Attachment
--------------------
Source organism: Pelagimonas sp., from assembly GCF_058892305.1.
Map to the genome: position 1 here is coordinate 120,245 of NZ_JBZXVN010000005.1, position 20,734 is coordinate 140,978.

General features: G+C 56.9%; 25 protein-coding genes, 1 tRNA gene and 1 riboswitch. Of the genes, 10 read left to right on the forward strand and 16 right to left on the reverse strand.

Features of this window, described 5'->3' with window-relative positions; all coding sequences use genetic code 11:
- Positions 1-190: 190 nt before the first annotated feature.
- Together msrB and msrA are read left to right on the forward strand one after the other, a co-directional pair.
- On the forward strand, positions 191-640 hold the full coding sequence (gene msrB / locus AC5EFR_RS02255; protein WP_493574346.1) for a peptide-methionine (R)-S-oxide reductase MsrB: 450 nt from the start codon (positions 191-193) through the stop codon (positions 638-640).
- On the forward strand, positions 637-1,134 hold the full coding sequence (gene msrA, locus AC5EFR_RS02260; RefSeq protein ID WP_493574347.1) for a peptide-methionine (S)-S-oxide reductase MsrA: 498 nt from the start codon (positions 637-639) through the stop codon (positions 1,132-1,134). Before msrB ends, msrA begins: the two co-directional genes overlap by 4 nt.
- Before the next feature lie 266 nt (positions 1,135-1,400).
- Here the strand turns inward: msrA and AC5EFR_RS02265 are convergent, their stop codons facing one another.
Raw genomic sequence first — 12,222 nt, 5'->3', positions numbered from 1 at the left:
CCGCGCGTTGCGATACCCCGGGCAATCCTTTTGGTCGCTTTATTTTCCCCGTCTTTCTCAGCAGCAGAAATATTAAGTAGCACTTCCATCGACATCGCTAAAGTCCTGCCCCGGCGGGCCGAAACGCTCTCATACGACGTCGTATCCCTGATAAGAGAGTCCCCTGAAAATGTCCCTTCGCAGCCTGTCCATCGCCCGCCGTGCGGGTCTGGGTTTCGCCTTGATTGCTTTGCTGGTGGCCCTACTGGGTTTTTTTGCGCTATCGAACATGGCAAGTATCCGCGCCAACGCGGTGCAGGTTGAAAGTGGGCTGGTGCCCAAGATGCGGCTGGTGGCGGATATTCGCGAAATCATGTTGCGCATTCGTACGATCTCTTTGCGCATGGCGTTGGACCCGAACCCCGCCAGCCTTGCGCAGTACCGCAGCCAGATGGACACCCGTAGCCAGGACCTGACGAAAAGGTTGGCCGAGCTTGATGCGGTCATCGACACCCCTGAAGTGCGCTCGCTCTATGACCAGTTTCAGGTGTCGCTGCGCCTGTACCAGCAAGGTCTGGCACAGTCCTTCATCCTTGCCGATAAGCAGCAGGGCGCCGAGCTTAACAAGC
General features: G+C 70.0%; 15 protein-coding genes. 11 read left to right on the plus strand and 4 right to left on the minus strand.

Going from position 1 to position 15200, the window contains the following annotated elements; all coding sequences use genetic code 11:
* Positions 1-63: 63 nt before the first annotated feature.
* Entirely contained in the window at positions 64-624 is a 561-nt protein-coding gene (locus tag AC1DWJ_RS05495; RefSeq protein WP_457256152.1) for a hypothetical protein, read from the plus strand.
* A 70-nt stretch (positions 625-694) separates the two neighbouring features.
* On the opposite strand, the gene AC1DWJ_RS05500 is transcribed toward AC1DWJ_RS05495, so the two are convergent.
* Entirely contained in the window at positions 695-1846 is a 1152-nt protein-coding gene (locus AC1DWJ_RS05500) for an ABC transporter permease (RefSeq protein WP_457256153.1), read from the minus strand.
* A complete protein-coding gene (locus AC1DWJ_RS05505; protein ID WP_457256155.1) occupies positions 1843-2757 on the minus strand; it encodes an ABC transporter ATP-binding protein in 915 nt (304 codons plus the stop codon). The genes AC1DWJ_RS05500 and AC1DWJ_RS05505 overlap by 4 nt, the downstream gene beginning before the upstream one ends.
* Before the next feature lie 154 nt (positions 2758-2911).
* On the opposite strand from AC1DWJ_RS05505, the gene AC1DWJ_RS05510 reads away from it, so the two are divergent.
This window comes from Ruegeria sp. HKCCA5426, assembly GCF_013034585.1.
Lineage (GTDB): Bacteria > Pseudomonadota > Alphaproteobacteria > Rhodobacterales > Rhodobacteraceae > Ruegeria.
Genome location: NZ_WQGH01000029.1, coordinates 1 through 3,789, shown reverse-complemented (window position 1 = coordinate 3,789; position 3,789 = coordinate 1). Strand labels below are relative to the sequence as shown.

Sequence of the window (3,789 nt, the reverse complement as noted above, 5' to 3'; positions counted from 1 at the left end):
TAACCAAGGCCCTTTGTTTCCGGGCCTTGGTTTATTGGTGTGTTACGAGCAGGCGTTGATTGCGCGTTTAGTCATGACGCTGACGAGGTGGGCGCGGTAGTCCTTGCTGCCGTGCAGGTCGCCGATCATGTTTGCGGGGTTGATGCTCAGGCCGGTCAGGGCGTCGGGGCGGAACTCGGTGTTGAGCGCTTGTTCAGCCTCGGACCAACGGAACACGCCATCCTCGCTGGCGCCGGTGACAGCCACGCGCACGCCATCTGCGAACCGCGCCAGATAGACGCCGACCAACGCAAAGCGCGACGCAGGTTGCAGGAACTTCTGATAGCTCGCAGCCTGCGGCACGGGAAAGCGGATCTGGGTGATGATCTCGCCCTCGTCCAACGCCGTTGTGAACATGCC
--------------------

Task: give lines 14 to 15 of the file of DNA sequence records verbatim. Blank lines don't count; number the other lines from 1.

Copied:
Going from position 1 to position 15200, the window contains the following annotated elements; all coding sequences use genetic code 11:
* Positions 1-63: 63 nt before the first annotated feature.